Lost in Translation – Wrapping Up 2023

It’s been an interesting year in Hollywood. Two strikes, one by SAG-AFTRA lasting 118 days and one by the Writer’s Guild of America lasting 148 days, delayed production of projects at every studio and streaming service. Anything in the can before May 2023 could be released, but anything needing a reshoot or a rewrite got caught up. Warner Bros. added to the mess by scrapping the release of films ready to go, including Batgirl and Coyote vs Acme. Blockbusters are getting more expensive to film, mostly through the use of post-production CGI to fix problems to avoid a reshoot. Yet, audiences still showed up.

As always, the following come from Box Office Mojo

  1. Barbie – The juggernaut of 2023, based on the popular doll from Mattel.
  2. The Super Mario Bros. Movie – Based on the video game franchise from Nintendo.
  3. Spider-Man: Across the Spider-Verse – Sequel to the animated adaptation, Spider-Man: Into the Spider-Verse
  4. Guardians of the Galaxy Vol. 3 – The second sequel to the adaptation of Marvel’s Guardians of the Galaxy
  5. Oppenheimer – Adaptation of American Prometheus by Kai Bird and Michael Sherwin, about J. Robert Oppenheimer, the father of the atomic bomb.
  6. The Little Mermaid – Live action adaptation of the animated adaptation of Hans Christian Andersen’s story.
  7. Avatar: The Way of Water – Sequel to the 2009 film, Avatar.
  8. Ant-Man and the Wasp: Quantumania – Sequel to Ant-Man, adapted from the Marvel character of the same name.
  9. John Wick: Chapter 4 – The third sequel to the 2014 original film, John Wick.
  10. Sound of Freedom – Controversial film loosely based on actual events, though the organization has QAnon ties and its head, the main character of the film, facing accusations of sexual assault.
  11. Taylor Swift: The Eras Tour – Documentary of Taylor Swift’s The Eras Tour, complete with enhanced concert footage.
  12. Indiana Jones and the Dial of Destiny – Fifth of the Indiana Jones series, beginning with the original work, Raiders of the Lost Ark.
  13. Mission: Impossible – Dead Reckoning Part One – Seventh of the Mission: Impossible film series based on the TV series of the same name.
  14. Transformers: Rise of the Beasts – The latest installation of the Transformers movie franchise based on the Hasbro toys.
  15. Creed III – Second sequel to Creed, itself a spin-off from the Rocky movies.
  16. Elemental – Original movie from Pixar.
  17. Fast X – The lastest in the The Fast and the Furious franchise, giving the film a guaranteed audience.
  18. Five Nights at Freddy’s – Based on the video game of the same name.
  19. The Hunger Games: The Ballad of Songbirds & Snakes – a prequel to the Hunger Games films based on the books of the same name.
  20. Puss in Boots: The Last Wish – Sequel to a spin-off of Shrek, itself a parody of fairy tales.

Adaptations and sequels rule the top twenty at the box office. Marvel has three titles in the list, and one more, The Marvels at the twenty-eighth place. DC’s highest superhero is The Flash at twenty-third, followed by Blue Beetle at thirty-second. Avatar: The Way of Water finished tenth in last year’s box office, which indicates the film could have placed higher if it hadn’t been released in December.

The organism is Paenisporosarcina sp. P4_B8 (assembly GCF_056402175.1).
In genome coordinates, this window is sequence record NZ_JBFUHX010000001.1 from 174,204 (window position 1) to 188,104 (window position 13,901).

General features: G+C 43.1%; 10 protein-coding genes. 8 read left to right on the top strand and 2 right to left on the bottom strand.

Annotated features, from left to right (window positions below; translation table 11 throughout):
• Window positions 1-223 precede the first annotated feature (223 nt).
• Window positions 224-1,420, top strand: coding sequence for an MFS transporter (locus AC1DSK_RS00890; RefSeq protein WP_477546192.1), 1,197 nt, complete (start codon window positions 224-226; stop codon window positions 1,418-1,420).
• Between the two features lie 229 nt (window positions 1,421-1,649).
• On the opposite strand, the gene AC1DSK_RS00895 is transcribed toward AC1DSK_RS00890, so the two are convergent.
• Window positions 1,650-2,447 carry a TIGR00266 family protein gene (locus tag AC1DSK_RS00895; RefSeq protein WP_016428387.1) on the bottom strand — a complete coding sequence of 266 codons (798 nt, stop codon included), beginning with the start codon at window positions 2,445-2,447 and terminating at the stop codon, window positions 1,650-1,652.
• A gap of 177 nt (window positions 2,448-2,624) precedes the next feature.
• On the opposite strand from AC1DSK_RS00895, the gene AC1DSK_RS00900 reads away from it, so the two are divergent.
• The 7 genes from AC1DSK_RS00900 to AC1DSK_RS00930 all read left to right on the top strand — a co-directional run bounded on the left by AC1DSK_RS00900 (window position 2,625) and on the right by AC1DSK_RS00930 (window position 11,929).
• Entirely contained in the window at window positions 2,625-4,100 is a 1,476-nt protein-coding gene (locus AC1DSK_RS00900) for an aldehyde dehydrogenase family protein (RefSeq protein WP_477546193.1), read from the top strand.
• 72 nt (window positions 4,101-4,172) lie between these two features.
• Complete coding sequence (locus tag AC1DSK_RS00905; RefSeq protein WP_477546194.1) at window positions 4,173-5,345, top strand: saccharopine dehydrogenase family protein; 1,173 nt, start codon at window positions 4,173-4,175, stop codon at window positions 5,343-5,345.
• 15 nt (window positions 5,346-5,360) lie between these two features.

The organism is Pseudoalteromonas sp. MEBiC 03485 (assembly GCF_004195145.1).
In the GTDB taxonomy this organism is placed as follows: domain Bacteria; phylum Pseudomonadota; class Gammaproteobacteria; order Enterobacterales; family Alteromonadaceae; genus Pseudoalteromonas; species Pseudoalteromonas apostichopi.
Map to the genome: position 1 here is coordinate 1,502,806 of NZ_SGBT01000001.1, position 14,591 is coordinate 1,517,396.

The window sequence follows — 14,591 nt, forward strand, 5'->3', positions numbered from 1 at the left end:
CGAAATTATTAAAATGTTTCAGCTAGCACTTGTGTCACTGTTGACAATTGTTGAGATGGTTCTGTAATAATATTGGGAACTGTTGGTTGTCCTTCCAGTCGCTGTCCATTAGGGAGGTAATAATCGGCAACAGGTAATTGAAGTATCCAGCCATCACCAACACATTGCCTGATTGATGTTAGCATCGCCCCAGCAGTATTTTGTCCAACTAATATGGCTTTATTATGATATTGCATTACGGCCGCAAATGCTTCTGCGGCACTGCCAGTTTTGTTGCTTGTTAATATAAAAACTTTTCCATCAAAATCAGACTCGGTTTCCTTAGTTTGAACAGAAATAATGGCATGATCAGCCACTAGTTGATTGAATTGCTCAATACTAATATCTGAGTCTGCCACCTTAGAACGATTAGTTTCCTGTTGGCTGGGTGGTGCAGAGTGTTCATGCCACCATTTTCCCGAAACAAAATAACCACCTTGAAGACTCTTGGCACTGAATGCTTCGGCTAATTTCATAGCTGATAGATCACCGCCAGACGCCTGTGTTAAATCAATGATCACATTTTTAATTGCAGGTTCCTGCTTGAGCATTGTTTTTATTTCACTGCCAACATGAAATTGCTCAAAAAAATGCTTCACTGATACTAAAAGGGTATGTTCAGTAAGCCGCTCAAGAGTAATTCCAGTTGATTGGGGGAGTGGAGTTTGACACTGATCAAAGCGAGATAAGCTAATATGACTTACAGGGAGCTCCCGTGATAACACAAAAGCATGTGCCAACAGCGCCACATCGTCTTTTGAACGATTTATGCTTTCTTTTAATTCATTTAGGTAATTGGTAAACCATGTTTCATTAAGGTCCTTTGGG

The breakdown – there were three original movies in the top twenty, one fewer than last year. Two films were sequels to a spin-off of an original film, with Creed III being spun off from the Rocky movies and Puss in Boots spun off from Shrek. There were five direct adaptations, being based on a previous work; The Little Mermaid is a live action adaptation of Disney’s animated adaptation of the Hans Christian Andersen story, so it gets added as one of the five direct adaptations despite the chain. The rest are sequels, with six of original works and five of adaptations. Outside the Eighties and Nineties, this is normal. Audiences prefer the familiar.

Barbie dominated the box office, and thanks to the Barbieheimer meme, Oppenheimer received a boost and boosted Barbie back. Superheroes weren’t as dominant, with only three in the top twenty, down from six last year. Franchises, like the Marvel superheroes and the Fast and the Furious series, were well represented. Audiences appreciate the familiar.

This past year, 2023, should have been a rebuilding year as life normalized after the pandemic of 2021-2022. The two strikes threw a monkey wrench into the idea, forcing studios to postpone or cancel projects. At the same time, the cost to produce a blockbuster grew. Studios got into the habit of sending films to digital artists to clean up things, resulting in overtime and rising costs. Prior to CGI advances, a film eventually reached a point of good enough, where more work, and thus cost, resulted in little extra gain, either visually or financially. With CGI, directors can continue to tweak long after shooting is finished, and studios are willing to spend. At the same time, studios are still risk adverse, so blockbusters are still adaptations.

The mid-range budget movie, though, is the loser. Advertising has changed over the past decade. While television is still around, it isn’t dominant. Same with radio. Getting out word of a new film now means hunting down where the audience is, whether on streaming, on social media, or on traditional media. Blockbusters create word of mouth as links trailers get passed around. Smaller, original films don’t have the same impact.

The ramifications will be covered next week. Hollywood is reaching a crossroad, and studios might not be prepared for the fallout.

This article was originally published at THE REMAKE ZONE.

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